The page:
Wednesday, March 21, 2018

Statutory Preclusion and Environmental Statutes

I missed this the first time around, but the Supreme Court this week denied cert in an action brought by victims of the Flint, MI water contamination. The Sixth Circuit held that a § 1983 claim for damages for Due Process and Equal Protection was not precluded by federal environmental statutes, which entailed different rights, different standards, and different remedies.

Mesa v. Hernandez on remand

A divided en banc Fifth Circuit held that there was no Bivens action available--this is a new context (transnational shooting involving a non-U.S. citizen) and special factors counseled hesitation, primarily national-security concerns.

Tuesday, March 20, 2018

For Thursday

Tuesday audio. We will take two minutes at the beginning of class to discuss argument assignments.

We will finish Entity Liability, talking about the connection between supervisory and entity liability and recognizing who a policymaker works for. We then will do the two Puzzles. Reaction Papers on Entity Liability will be due on Thursday, March 29.

We then move to Civil Rights Procedure, Prepare Jurisdiction, Motions, and Appels, covering Part A of Chapter 7.

Thursday, March 8, 2018

For return from break

Thursday audio. During break, please look over the cases for argument to choose whether you want to be Chief and whether you want to argue petitioner or respondent.

We continue with Ex Parte Young and everything that follows from it. Is Young a fiction (or series of fictions)? If not, how is it consistent with the 11th Amendment? What did the Court do with Young's argument that he should be immune from suit? What is the connection between § 1983 and Young? How do you tell when relief is prospective or retroactive?

Also, here is the 8th Circuit decision holding that the federal hate-crimes statute is valid legislation under § 2 of the Thirteenth Amendment, legislating against "badges or incidents of slavery."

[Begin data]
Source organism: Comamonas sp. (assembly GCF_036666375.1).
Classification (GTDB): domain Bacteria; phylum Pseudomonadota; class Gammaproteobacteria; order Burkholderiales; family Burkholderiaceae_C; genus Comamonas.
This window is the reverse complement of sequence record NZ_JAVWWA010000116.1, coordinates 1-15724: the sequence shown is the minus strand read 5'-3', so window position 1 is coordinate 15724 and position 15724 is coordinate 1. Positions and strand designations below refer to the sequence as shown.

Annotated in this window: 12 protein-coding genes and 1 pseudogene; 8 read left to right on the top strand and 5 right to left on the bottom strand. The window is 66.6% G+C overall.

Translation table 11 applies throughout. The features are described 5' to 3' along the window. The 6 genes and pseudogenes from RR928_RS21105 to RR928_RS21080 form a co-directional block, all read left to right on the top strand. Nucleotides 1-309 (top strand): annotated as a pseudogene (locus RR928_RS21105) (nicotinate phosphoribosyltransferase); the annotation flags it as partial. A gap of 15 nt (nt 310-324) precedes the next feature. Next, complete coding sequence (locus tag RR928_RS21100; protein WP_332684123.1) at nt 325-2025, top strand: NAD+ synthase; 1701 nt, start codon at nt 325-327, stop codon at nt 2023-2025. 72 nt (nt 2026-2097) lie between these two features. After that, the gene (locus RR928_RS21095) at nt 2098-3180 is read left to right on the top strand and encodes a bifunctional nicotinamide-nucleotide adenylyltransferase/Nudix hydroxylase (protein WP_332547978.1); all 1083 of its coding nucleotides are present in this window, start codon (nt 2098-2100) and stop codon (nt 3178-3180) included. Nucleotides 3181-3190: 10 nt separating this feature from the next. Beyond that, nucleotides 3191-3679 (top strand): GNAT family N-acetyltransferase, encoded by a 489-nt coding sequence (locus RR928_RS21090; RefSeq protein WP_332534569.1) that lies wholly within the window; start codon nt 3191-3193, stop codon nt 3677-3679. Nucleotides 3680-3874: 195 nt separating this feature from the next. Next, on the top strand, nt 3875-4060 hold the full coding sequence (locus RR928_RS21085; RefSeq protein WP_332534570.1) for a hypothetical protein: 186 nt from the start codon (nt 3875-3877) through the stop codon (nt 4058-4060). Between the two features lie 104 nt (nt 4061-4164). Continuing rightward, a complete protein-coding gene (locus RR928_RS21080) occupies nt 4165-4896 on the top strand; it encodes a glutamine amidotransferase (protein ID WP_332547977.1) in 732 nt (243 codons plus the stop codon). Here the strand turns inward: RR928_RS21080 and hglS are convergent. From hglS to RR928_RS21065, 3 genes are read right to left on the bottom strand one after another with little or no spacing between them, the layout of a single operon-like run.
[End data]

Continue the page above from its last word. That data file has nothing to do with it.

Have a good break.

Tuesday, March 6, 2018

Immunity Commentary


For Thursday

Tuesday audio.

We continue with State Sovereign Immunity. What is abrogation, why does Congress have the power to abrogate, and what must Congress do to abrogate? What explains the different results in the Commerce Clause statutes? What is the scope of Congress' power under § 5? Can states be sued under § 1983? How does Ex Parte Young interact with sovereign immunity and § 1983? Is Young a fiction or is it consistent with sovereign immunity?

Thursday, March 1, 2018

For Tuesday

Thursday audio. Immunity Reaction Papers due on Tuesday.

We begin with the final Puzzle on Muni Liability, then move to the first piece of Supervisory and then to State Sovereign Immunity. What is left of supervisory liability after Iqbal? What is the purpose and logic of sovereign immunity? What are the three competing interpretations of the Eleventh Amendment and which has prevailed? In what way(s) is state sovereign immunity limited? How can Congress overcome state sovereign immunity? What is the connection between sovereign immunity and § 1983?

Tuesday, February 27, 2018

Argument in Lozman v. City of Riviera Beach

Transcript here. The issue is whether an individual can make out a First Amendment claim under § 1983 when he was arrested in retaliation for speech at a city council meeting but there was probable cause that the plaintiff committed some crime or other.

There is a lot of discussion throughout about qualified and absolute immunity, causation under § 1983, municipal liability and the unavailability of immunity for municipalities, as well as Twombly and Iqbal. Worth a read (or a listen when the audio is released on Friday afternoon).

For Thursday

Tuesday audio. Papers on Immunity due next Tuesday.

We continue with Municipal Liability. Is the municipality liable for enforcing state law? When else can a muni be liable? What are the details of the "failure to blank" theory, as reflected in Brown and Connick?

Move to the first piece of Supervisory Liability. What is the connection between municipal liability and supervisory liability?

Don't read to State Sovereign Immunity; we will get to that next week.

Friday, February 23, 2018

Should Georgia sheriffs be entitled to IX Amendment Immunity?

Featured petition to SCOTUS


Issue: Whether county sheriffs in Georgia function as an arm of the state, and are thus entitled to Eleventh Amendment immunity, when they feed (or fail to properly feed) people detained in the county jail.

Thursday, February 22, 2018

For Tuesday

Thursday audio.

We finish Qualified Immunity by looking at the connection between Bivens and Q/I, then working through the three Puzzles.